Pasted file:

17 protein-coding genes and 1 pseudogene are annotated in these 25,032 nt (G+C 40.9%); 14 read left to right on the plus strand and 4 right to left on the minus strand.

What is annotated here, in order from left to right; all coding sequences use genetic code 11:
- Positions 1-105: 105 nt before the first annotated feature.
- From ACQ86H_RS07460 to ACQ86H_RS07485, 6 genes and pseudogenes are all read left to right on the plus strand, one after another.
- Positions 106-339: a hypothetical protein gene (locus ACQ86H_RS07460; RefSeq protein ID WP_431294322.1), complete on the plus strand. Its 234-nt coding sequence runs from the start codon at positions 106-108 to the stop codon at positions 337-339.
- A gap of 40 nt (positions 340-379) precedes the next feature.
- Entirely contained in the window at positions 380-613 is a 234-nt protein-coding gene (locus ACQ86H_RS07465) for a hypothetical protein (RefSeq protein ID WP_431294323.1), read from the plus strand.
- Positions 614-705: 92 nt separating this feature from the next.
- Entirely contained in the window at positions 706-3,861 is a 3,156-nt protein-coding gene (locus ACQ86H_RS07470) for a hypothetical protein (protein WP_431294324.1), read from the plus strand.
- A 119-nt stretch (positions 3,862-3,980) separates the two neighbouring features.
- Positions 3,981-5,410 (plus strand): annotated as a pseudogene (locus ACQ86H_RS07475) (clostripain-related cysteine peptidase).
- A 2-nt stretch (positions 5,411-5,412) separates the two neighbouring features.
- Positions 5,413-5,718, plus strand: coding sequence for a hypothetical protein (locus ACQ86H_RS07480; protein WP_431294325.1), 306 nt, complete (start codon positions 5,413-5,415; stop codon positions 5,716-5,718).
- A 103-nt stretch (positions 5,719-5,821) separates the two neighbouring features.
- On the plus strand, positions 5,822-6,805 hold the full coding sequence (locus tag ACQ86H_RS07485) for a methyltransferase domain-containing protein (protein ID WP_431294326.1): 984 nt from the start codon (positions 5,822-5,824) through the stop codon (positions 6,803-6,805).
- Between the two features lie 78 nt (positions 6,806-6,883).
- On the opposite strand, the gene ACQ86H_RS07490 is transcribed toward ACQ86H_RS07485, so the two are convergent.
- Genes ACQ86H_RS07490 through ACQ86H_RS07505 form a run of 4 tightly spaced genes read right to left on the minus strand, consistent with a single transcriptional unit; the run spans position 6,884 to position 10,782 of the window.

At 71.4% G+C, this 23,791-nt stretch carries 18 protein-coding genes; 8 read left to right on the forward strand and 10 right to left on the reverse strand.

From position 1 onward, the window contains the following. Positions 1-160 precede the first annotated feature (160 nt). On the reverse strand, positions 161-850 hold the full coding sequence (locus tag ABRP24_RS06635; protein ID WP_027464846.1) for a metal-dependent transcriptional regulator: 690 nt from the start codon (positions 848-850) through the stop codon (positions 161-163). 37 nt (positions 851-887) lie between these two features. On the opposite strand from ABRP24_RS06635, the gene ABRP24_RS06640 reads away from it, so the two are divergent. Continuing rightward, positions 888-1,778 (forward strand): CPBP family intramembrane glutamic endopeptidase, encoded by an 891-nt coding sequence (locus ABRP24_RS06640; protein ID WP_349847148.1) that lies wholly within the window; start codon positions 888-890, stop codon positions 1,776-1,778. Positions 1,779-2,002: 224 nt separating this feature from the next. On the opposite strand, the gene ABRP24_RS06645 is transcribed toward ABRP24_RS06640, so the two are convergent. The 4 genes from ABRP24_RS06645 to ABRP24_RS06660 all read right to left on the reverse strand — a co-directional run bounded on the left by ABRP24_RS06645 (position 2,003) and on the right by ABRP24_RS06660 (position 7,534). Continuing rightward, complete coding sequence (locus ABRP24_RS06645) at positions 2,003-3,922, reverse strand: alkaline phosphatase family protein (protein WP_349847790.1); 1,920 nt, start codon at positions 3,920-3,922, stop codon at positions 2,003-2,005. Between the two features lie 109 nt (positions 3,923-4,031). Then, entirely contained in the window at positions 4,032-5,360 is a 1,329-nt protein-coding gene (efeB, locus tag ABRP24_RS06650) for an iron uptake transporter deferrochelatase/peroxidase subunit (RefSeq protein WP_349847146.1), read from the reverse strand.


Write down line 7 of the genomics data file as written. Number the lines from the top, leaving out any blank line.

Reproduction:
- Entirely contained in the window at positions 380-613 is a 234-nt protein-coding gene (locus ACQ86H_RS07465) for a hypothetical protein (RefSeq protein ID WP_431294323.1), read from the plus strand.